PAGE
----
- Create -> Constant
- Create -> Control
Creating a constant will allow you to modify device information from the block diagram:
Creating a control will allow you to modify device information from the front panel:
The environment now has access to Phidgets. Next, view the write your own code section located below.
By following the instructions for your operating system and compiler above, you probably now have a working example and want to understand it better so you can change it to do what you want. This teaching section has resources for you to learn from the examples and write your own.
Your main reference for writing LabVIEW code will be this page, the examples, the Phidget22 API, and the VI help files.
Examples of more complex general topics such as using multiple Phidgets and connecting to a Phidget over the Network Server can be found under the VI Tree for the Phidget Common palette.
Most LabVIEW examples follow the same basic flow: starting a Phidget, reading some data, and closing the Phidget.
Step One: Initialize, Open and Wait for Attachment of the Phidget
The entire process of opening and initializing a Phidget can be done by using the version of StartPhidget.vi that corresponds to your device. In most cases, StartPhidget.vi will also attempt to wait for the first data to become available from the device for 5 seconds after initialization.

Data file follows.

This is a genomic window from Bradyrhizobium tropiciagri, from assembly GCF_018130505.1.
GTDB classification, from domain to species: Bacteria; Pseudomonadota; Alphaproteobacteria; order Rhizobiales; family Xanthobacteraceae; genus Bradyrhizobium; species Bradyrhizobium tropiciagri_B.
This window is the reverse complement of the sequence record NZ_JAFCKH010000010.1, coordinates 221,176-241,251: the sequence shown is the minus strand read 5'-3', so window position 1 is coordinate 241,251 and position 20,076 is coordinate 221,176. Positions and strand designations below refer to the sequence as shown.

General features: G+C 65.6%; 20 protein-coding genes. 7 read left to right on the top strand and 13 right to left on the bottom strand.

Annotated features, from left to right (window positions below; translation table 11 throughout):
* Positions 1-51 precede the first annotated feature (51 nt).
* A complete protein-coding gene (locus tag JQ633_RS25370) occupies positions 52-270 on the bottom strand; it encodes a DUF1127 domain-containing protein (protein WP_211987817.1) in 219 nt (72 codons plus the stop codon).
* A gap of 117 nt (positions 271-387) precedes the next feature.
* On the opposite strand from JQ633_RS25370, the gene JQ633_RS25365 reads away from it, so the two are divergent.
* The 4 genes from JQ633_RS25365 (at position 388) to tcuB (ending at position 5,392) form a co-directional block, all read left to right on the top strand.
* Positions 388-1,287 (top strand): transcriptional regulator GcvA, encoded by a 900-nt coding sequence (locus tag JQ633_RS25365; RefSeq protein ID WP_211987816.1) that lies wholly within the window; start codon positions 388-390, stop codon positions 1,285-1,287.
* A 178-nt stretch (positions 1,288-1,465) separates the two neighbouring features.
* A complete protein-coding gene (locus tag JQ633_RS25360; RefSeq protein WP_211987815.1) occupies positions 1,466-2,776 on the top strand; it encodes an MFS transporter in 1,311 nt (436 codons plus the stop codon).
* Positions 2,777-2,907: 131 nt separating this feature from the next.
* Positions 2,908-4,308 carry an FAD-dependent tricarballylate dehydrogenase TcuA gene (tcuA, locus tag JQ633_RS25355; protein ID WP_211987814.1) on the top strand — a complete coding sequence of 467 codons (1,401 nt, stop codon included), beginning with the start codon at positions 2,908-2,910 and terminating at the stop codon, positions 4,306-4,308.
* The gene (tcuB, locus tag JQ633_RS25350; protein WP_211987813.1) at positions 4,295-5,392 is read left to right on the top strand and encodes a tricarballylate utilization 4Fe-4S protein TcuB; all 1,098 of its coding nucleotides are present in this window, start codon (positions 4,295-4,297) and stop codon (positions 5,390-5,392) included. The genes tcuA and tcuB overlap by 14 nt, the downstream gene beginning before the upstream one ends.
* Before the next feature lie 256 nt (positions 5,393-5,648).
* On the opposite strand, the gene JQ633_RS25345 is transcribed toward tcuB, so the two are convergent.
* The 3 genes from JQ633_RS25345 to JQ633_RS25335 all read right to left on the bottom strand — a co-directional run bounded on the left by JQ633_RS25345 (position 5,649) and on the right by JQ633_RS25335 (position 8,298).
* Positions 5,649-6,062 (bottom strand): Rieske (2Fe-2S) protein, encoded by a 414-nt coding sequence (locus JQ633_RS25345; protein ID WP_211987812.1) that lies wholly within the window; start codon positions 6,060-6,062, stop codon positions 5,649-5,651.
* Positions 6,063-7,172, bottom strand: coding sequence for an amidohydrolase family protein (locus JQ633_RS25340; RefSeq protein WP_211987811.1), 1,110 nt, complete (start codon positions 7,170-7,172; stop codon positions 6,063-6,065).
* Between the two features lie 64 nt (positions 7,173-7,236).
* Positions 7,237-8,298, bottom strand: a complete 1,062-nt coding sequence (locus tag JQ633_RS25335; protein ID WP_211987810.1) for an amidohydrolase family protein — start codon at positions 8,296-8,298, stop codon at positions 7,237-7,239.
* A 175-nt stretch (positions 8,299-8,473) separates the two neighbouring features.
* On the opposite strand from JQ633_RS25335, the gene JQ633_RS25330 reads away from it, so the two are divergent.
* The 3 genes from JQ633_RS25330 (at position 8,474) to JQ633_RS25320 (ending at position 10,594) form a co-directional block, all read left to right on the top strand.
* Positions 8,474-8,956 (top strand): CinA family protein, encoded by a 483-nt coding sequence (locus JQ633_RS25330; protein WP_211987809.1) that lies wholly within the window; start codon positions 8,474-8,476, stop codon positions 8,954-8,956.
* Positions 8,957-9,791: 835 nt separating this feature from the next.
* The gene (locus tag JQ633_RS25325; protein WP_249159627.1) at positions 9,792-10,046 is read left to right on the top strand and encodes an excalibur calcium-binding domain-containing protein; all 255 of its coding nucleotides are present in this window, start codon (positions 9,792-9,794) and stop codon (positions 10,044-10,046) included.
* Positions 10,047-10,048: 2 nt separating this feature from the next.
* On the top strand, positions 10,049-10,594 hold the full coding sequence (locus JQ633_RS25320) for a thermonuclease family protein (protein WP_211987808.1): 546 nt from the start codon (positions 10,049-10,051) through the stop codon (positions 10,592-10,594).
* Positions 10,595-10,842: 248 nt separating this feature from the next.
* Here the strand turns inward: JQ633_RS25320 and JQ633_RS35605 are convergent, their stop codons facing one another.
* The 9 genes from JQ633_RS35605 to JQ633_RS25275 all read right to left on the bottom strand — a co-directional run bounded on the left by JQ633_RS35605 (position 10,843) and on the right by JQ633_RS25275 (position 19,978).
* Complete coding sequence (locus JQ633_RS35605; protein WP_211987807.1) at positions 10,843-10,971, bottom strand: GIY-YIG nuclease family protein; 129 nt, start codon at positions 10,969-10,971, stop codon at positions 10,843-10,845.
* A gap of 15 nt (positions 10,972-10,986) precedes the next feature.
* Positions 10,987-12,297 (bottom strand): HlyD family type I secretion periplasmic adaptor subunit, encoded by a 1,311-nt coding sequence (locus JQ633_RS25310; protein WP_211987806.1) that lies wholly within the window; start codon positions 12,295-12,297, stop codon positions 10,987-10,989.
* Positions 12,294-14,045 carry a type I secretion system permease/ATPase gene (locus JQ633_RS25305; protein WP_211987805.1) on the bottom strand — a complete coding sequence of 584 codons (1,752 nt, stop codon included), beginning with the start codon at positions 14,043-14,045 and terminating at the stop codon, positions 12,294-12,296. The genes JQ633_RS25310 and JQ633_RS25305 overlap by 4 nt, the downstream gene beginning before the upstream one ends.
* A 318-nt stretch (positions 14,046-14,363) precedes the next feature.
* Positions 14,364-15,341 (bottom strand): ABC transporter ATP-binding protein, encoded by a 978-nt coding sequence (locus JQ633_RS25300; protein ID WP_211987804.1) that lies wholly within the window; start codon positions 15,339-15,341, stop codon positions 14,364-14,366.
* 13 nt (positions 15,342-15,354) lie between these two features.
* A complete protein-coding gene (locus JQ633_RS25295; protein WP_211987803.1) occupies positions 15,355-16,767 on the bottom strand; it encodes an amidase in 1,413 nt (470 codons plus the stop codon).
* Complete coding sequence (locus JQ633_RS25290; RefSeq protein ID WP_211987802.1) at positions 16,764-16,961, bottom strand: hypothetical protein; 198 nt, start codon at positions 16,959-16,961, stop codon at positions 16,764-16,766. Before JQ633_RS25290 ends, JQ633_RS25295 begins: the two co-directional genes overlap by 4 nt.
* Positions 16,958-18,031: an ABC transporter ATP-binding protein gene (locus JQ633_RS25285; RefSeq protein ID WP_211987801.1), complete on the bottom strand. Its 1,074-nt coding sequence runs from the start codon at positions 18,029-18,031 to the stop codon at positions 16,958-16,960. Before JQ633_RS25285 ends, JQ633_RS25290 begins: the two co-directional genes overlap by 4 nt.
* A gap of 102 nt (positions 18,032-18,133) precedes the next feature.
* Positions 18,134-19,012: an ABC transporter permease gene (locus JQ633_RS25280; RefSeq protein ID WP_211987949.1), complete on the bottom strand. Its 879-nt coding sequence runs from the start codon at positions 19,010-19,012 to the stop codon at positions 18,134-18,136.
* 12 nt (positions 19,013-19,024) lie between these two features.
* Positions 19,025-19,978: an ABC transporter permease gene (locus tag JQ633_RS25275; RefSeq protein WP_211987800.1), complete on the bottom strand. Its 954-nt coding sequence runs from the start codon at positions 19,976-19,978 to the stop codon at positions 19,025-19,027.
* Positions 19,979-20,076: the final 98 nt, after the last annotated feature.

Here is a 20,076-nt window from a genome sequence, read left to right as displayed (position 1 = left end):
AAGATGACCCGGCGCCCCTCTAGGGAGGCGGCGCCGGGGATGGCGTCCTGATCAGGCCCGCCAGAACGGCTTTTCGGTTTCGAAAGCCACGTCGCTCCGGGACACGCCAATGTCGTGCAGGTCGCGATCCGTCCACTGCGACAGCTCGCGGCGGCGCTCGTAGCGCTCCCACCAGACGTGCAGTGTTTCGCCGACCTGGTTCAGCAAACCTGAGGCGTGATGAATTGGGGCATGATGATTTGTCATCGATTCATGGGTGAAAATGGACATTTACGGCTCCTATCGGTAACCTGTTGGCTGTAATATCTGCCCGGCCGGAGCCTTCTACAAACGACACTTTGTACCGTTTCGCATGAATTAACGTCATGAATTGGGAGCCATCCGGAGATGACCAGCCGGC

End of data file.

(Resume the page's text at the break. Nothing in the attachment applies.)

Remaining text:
If you'd prefer to initialize the device manually, you can use OpenPhidget.vi for your device and call the individual functions to set up the device.
Step Two: Do Things with the Phidget
You can read data and interact with your Phidget both by polling it for its current state (or to set a state), or by catching events that trigger when the data changes.
To poll devices, simply place the corresponding blocks:
To use events, there are three main blocks for each type, to create, execute, and close the event handler. When creating the event, all devices using an event of the same type must be grouped into an array to ensure the events get processed correctly.
Once created, the events will be processed by [Name]EventExe.vi. When an event occurs, the pertinent information will be output, as well as information to reference which device caused it.
After a program has run its course, the event handler must be closed.
Step Three: Close and Delete
Closing a Phidget is done by using the appropriate version of ClosePhidget.vi
Phidget Programming Basics - Here you can find the basic concepts to help you get started with making your own programs that use Phidgets.
Data Interval/Change Trigger - Learn about these two properties that control how much data comes in from your sensors.
Using Multiple Phidgets - It can be difficult to figure out how to use more than one Phidget in your program. This page will guide you through the steps.
Polling vs. Events - Your program can gather data in either a polling-driven or event-driven manner. Learn the difference to determine which is best for your application.
Logging, Exceptions, and Errors - Learn about all the tools you can use to debug your program.
Phidget Network Server - Phidgets can be controlled and communicated with over your network- either wirelessly or over ethernet.